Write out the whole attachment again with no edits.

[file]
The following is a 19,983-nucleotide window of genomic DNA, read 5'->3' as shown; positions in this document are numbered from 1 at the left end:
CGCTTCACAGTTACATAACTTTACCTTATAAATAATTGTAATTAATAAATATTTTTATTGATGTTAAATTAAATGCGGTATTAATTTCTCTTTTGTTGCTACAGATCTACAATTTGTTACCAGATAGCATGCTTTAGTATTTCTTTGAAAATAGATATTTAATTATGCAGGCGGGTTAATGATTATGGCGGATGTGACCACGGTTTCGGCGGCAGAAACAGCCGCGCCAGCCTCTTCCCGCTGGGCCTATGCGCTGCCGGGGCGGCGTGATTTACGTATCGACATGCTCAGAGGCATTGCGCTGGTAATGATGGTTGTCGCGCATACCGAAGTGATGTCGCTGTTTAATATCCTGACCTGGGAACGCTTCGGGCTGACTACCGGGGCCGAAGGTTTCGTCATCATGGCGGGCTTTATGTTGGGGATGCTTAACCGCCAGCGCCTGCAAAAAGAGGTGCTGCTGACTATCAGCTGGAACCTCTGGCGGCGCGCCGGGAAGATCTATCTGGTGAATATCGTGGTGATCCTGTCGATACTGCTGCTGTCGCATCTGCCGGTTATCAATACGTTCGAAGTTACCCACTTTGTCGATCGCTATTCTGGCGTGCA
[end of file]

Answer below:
The following is a 19,983-nucleotide window of genomic DNA, read 5'->3' as shown; positions in this document are numbered from 1 at the left end:
CGCTTCACAGTTACATAACTTTACCTTATAAATAATTGTAATTAATAAATATTTTTATTGATGTTAAATTAAATGCGGTATTAATTTCTCTTTTGTTGCTACAGATCTACAATTTGTTACCAGATAGCATGCTTTAGTATTTCTTTGAAAATAGATATTTAATTATGCAGGCGGGTTAATGATTATGGCGGATGTGACCACGGTTTCGGCGGCAGAAACAGCCGCGCCAGCCTCTTCCCGCTGGGCCTATGCGCTGCCGGGGCGGCGTGATTTACGTATCGACATGCTCAGAGGCATTGCGCTGGTAATGATGGTTGTCGCGCATACCGAAGTGATGTCGCTGTTTAATATCCTGACCTGGGAACGCTTCGGGCTGACTACCGGGGCCGAAGGTTTCGTCATCATGGCGGGCTTTATGTTGGGGATGCTTAACCGCCAGCGCCTGCAAAAAGAGGTGCTGCTGACTATCAGCTGGAACCTCTGGCGGCGCGCCGGGAAGATCTATCTGGTGAATATCGTGGTGATCCTGTCGATACTGCTGCTGTCGCATCTGCCGGTTATCAATACGTTCGAAGTTACCCACTTTGTCGATCGCTATTCTGGCGTGCA